The climate crisis favors more extreme megafires, according to Diana Colomina, coordinator of the Forests program at WWF Spain.

A firefighter struggles to contain the spread of fire in the Los Angeles National Forest.

Megafires, such as those that affect different parts of the world, particularly in the western United States (USA), are “closely linked” to the climate crisis, causing changes in the spread of fires with more extreme features and difficult to predict.This has been assured in statements to the EFE agency Diana Colomina, coordinator of the WWF Spain Forests program, who has explained that the climate emergency “The way fires spread is changing”.Because although the casuistry of the fires in California, for example, can be very varied and the nature of a fire in this large area of ​​the United States is very different from one that occurs in the Amazon, “climate change is the common denominator “ of all these large forestry accidents, the expert stressed.In addition, according to Colomina, the combination of prolonged heat waves, together with the great accumulated drought and low humidity, are causing fires in the states of California, Oregon and Washington “Go much faster and be more virulent.”This, together with the increase in fuel accumulation in forests, causes a increased propagation velocities of the flames, which sometimes “cannot be tackled by means of extinction”, explained the general secretary of the Official College of Forest Technical Engineers, Raúl de la Calle.These so-called sixth-generation forest incidents are fires every time “More intense and difficult to predict” and they release a large amount of energy that “changes the local meteorological conditions”, added Diana Colomina.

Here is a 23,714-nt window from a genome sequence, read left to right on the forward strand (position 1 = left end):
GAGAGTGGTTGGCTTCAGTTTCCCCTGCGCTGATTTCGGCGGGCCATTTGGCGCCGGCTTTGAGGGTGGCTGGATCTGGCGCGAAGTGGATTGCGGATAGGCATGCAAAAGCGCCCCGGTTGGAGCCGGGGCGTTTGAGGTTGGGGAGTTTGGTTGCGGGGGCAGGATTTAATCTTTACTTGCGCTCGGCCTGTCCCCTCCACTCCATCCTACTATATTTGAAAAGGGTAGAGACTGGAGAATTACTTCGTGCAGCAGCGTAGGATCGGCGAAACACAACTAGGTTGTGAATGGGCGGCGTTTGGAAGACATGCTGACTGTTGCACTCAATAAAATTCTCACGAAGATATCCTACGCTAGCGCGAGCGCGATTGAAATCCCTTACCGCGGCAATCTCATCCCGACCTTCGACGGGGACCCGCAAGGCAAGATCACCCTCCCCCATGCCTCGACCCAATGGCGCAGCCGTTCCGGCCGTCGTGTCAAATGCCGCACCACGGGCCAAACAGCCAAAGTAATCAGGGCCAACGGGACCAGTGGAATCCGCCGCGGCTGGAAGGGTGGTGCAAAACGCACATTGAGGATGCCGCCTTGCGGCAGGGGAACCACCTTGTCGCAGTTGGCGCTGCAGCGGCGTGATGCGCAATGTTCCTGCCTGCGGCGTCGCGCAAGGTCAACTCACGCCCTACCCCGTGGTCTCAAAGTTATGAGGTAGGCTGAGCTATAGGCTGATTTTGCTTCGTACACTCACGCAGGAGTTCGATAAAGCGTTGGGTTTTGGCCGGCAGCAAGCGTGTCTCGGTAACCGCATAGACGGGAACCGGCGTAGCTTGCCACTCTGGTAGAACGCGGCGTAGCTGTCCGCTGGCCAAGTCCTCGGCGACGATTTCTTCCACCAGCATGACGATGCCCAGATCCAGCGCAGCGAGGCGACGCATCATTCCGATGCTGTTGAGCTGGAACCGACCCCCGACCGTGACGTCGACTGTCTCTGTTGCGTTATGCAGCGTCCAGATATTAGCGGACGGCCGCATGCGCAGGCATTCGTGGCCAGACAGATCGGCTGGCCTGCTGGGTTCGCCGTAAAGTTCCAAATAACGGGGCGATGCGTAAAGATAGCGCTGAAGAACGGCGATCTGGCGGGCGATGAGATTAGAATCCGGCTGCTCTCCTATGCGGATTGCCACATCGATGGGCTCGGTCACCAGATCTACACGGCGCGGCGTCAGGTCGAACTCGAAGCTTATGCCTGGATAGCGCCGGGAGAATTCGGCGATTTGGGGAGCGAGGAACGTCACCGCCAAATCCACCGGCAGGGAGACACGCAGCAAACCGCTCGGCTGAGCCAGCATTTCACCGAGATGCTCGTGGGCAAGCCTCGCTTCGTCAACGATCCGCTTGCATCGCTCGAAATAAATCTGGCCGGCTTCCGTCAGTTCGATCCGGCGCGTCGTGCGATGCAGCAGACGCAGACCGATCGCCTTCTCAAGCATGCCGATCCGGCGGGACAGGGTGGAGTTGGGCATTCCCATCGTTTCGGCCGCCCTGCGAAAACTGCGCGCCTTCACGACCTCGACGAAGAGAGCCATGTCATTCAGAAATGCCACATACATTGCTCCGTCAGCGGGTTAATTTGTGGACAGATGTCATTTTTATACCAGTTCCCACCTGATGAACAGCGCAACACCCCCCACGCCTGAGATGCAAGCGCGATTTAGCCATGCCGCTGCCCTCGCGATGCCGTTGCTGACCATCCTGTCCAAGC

Longest fire season

Climate change has also caused these claims to spread further over time, causing periods of fire risk are “much longer”; On a global scale, the high risk fire season has increased by six weeks, Colomina clarified.On the other hand, in California the intensity of fires “is increasing,” said the expert, who explained that of the 20 most serious fires that have occurred in the state since 1920, a dozen have been produced in the last decade.“The recipe of putting out fires with water is no longer valid, but we need invest in rural development, landscape planning and management“Added the head of the WWF Spain Forests program.

Colomina has also insisted on the importance of social conscience, since the 75% of forest fires globally are man-made, either intentionally or through negligence.In this sense, Raúl de la Calle has asserted that in areas – such as California – where there are many homes in forest areas and tens of thousands of people have had to be evacuated due to the fire, it is necessary to take preventive measures Y that society “has the perception of risk.”For this reason, it is necessary that preventive policies gain weight and “be seen as an investment”, so that the mountains “are prepared for these increasingly common situations “, has added the head of the Official College of Forest Technical Engineers.WWF Spain insists that regional governments must implement comprehensive prevention systems that promote “landscapes more resistant to fire”, as well as work on adaptation “to the new climate change scenario”.